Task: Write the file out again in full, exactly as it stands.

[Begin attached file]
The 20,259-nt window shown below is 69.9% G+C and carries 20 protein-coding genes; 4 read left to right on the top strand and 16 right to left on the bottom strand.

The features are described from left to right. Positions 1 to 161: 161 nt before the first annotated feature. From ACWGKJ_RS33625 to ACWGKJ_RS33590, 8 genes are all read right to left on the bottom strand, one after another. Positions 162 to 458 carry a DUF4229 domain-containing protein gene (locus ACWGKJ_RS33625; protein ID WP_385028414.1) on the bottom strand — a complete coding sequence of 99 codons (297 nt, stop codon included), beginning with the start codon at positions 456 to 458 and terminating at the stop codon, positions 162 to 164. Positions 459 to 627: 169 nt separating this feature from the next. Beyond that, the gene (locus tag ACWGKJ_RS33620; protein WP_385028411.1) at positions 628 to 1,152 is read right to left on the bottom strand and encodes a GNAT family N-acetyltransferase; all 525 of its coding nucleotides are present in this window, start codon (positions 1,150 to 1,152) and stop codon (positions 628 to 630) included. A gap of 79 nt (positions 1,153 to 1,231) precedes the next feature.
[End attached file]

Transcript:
The 20,259-nt window shown below is 69.9% G+C and carries 20 protein-coding genes; 4 read left to right on the top strand and 16 right to left on the bottom strand.

The features are described from left to right. Positions 1 to 161: 161 nt before the first annotated feature. From ACWGKJ_RS33625 to ACWGKJ_RS33590, 8 genes are all read right to left on the bottom strand, one after another. Positions 162 to 458 carry a DUF4229 domain-containing protein gene (locus ACWGKJ_RS33625; protein ID WP_385028414.1) on the bottom strand — a complete coding sequence of 99 codons (297 nt, stop codon included), beginning with the start codon at positions 456 to 458 and terminating at the stop codon, positions 162 to 164. Positions 459 to 627: 169 nt separating this feature from the next. Beyond that, the gene (locus tag ACWGKJ_RS33620; protein WP_385028411.1) at positions 628 to 1,152 is read right to left on the bottom strand and encodes a GNAT family N-acetyltransferase; all 525 of its coding nucleotides are present in this window, start codon (positions 1,150 to 1,152) and stop codon (positions 628 to 630) included. A gap of 79 nt (positions 1,153 to 1,231) precedes the next feature.